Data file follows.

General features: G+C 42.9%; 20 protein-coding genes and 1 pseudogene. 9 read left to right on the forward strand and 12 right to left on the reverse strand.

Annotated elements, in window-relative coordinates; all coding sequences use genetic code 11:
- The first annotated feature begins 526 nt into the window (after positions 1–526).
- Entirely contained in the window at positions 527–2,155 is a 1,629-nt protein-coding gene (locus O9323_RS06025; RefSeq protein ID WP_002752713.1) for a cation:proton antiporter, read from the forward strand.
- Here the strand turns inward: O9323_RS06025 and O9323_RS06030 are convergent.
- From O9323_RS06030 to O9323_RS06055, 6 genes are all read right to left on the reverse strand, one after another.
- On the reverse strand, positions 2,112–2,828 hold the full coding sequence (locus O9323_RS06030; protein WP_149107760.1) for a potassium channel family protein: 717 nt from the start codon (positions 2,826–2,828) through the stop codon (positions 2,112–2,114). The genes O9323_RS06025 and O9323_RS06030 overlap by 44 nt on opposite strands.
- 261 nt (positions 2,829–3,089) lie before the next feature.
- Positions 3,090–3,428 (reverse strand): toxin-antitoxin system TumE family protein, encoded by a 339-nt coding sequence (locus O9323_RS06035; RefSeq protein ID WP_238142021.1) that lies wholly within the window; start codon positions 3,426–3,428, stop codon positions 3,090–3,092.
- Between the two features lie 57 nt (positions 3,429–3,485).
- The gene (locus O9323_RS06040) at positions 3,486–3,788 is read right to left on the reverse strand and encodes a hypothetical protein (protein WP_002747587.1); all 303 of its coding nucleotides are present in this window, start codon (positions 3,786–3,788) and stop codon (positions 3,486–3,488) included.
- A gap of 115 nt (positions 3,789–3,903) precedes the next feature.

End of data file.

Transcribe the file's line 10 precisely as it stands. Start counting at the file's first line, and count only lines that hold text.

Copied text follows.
- Between the two features lie 57 nt (positions 3,429–3,485).